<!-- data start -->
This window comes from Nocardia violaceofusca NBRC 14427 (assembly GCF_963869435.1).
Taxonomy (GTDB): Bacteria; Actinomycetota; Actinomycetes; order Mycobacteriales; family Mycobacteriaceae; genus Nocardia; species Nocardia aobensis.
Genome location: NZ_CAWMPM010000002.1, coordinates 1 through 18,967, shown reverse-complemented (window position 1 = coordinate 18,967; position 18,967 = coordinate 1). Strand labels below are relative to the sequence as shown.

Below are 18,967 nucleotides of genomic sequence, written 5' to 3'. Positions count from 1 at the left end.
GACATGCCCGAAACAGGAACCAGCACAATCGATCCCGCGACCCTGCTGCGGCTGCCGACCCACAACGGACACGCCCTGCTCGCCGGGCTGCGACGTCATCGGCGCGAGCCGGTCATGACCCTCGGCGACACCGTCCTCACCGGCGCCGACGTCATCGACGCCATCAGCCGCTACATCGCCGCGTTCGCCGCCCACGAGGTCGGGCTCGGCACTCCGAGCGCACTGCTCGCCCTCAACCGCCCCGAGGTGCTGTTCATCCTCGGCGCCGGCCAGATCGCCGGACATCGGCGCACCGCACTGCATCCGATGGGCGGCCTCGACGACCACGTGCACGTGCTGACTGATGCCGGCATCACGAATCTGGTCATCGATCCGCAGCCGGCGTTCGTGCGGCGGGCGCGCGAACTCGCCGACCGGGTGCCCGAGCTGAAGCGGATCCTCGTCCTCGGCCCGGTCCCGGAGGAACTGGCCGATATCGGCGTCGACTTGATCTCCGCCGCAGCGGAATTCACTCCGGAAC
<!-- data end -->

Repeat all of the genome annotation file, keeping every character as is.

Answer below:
This window comes from Nocardia violaceofusca NBRC 14427 (assembly GCF_963869435.1).
Taxonomy (GTDB): Bacteria; Actinomycetota; Actinomycetes; order Mycobacteriales; family Mycobacteriaceae; genus Nocardia; species Nocardia aobensis.
Genome location: NZ_CAWMPM010000002.1, coordinates 1 through 18,967, shown reverse-complemented (window position 1 = coordinate 18,967; position 18,967 = coordinate 1). Strand labels below are relative to the sequence as shown.

Below are 18,967 nucleotides of genomic sequence, written 5' to 3'. Positions count from 1 at the left end.
GACATGCCCGAAACAGGAACCAGCACAATCGATCCCGCGACCCTGCTGCGGCTGCCGACCCACAACGGACACGCCCTGCTCGCCGGGCTGCGACGTCATCGGCGCGAGCCGGTCATGACCCTCGGCGACACCGTCCTCACCGGCGCCGACGTCATCGACGCCATCAGCCGCTACATCGCCGCGTTCGCCGCCCACGAGGTCGGGCTCGGCACTCCGAGCGCACTGCTCGCCCTCAACCGCCCCGAGGTGCTGTTCATCCTCGGCGCCGGCCAGATCGCCGGACATCGGCGCACCGCACTGCATCCGATGGGCGGCCTCGACGACCACGTGCACGTGCTGACTGATGCCGGCATCACGAATCTGGTCATCGATCCGCAGCCGGCGTTCGTGCGGCGGGCGCGCGAACTCGCCGACCGGGTGCCCGAGCTGAAGCGGATCCTCGTCCTCGGCCCGGTCCCGGAGGAACTGGCCGATATCGGCGTCGACTTGATCTCCGCCGCAGCGGAATTCACTCCGGAAC